September 8, 2013 2:14 pm

lgl says:
September 8, 2013 at 1:54 pm
You can’t compare the difference in distance between aphelion and perihelion to the four orders of magnitude smaller offset of the center of mass. Do your exercise with Neptune and you will see I’m right.
The whole issue was whether the Earth ‘orbited’ the solar system barycenter in the way Alexander thought: http://www.leif.org/research/DavidA10.png and it turns out that it does not. All bodies in the solar system are in free fall in their combined gravitational field and feel no forces from the orbital movement. Seen from the Sun [which is where the activity is] it is the barycenter that moves around. No gravitational ‘force’ issues from the barycenter, pulling anything this way or that.
Put a solar companion 200 AU from the Sun. This will place the barycenter at 100 AU from the Sun then try to make the argument that the planets have orbits around that barycenter instead of the Sun.

lgl
September 8, 2013 2:26 pm

Leif
No the issue was your claim “The Earth+Moon orbits the center of the Sun as do all other planet+moon systems”. It’s wrong.

September 8, 2013 2:27 pm

“No evidence for planetary influence on solar activity” by R. H. Cameron and M. Schüssler published in A&A
CONCLUDING REMARKS
“Owing to our lack of understanding of the solar dynamo mechanism, red or white noise are only one of many possible representations of its variability in the period range between 40 and 600 years in the absence of external effects. [. . .] Here we have shown that the test in A2012 does not exclude that the peaks in the range from 40 to 600 years in the planetary forcing are drawn from a distribution of red or white noise.”

– – – – – – – –
It appears to be relatively weak conclusion.
I think that dueling papers on this subject will increase.
John

Henry Clark
September 8, 2013 2:31 pm

Willis Eschenbach says:
September 8, 2013 at 9:30 am
And the digitized data from those two documents are in my spreadsheet here.
So please … no more babble about sunspots and wheat prices. It’s nonsense, and if you don’t think so, do what I did:
Go look at the actual data …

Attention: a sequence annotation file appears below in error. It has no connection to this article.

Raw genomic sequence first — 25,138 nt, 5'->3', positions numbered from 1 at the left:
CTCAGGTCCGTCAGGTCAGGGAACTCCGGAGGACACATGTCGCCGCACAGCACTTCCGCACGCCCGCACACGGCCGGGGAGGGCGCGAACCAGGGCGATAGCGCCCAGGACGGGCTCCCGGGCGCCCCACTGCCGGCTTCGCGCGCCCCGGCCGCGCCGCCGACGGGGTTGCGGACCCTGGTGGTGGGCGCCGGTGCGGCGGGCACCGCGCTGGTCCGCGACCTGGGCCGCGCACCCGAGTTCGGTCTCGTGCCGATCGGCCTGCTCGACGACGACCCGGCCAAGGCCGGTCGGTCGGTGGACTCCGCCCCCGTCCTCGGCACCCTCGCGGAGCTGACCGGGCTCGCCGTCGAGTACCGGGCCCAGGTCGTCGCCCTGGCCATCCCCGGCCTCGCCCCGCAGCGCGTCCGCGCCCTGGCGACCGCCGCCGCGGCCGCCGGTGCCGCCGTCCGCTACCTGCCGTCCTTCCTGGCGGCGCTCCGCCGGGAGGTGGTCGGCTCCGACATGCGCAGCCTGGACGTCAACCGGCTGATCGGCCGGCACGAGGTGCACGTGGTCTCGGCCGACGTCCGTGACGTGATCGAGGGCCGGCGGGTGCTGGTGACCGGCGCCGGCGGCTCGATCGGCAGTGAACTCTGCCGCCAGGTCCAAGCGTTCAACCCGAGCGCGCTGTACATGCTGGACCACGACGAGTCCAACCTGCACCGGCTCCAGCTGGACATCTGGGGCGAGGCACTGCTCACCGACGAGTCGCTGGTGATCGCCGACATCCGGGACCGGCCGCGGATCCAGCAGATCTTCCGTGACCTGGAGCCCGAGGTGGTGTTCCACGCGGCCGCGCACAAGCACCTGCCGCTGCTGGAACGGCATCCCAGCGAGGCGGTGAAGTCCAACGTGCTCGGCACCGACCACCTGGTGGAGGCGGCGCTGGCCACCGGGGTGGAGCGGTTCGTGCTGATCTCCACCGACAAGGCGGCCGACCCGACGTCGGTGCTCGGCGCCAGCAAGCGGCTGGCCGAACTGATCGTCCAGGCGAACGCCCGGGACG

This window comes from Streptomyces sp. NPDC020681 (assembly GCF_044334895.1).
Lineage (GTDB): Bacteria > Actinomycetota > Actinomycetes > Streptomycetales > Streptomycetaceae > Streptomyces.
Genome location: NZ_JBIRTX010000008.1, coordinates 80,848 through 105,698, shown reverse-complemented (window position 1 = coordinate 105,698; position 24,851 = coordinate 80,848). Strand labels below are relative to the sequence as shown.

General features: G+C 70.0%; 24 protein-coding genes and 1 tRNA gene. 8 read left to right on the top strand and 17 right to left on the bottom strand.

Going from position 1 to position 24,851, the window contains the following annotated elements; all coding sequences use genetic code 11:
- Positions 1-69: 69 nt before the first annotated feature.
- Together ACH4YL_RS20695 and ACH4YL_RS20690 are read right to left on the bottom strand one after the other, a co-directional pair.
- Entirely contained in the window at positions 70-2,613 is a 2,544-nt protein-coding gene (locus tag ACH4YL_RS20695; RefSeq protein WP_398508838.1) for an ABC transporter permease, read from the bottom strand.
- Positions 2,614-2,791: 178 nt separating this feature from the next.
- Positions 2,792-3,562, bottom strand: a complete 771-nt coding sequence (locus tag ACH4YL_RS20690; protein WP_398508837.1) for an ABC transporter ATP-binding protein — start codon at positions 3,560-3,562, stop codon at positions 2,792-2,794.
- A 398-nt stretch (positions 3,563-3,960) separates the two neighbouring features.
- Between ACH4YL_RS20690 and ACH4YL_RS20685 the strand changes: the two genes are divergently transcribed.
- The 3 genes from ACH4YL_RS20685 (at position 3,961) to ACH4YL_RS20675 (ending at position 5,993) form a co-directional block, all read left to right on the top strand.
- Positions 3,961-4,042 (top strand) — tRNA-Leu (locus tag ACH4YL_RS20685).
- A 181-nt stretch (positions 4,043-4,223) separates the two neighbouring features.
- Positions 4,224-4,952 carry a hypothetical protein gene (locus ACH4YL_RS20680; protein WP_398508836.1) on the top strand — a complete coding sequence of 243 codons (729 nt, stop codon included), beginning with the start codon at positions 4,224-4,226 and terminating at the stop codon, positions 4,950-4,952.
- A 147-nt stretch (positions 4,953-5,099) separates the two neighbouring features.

Like the Menzel graph, the plot in your spreadsheet is in part upside-down relative to how it should be oriented. It is oriented as if more sunspots, warmer times, would be expected to more often correspond to higher wheat prices, but matters are the other way around.
Fewer sunspots, relative cooling, with shorter growing seasons before frost, are what tend to reduce yields and hence increase prices.
That is what Herschel observed and implied. Only in the CAGW-movement era are there commonly lying claims of the opposite, of claiming that more warmth would typically mean lower agricultural yields.
Aside from many other economic factors like technological change, the properly expected relationships are:
Fewer sunspots often higher wheat prices
More sunspots often lower wheat prices
What the plot in your spreadsheet shows:
* The Dalton Minimum dip of fewer sunspots corresponds as expected with the time of highest wheat prices.
* A major decrease in wheat prices in the late 19th century onwards does not correspond to solar trends meanwhile, but that is easy to explain by other factors (technological improvement meanwhile).
* The peaks of large spikes in sunspots often, as expected, corresponded in timing to substantial local low points in wheat prices (like in 1778-1779, 1787. and quite a number of other examples). Of course, there were exceptions as well, with meanwhile other influences like the Corn Laws, the Importation Act of 1846, indirect economic effects on non-potato food markets of the Irish Potato Famine (due to a massive outbreak of potato blight disease), etc.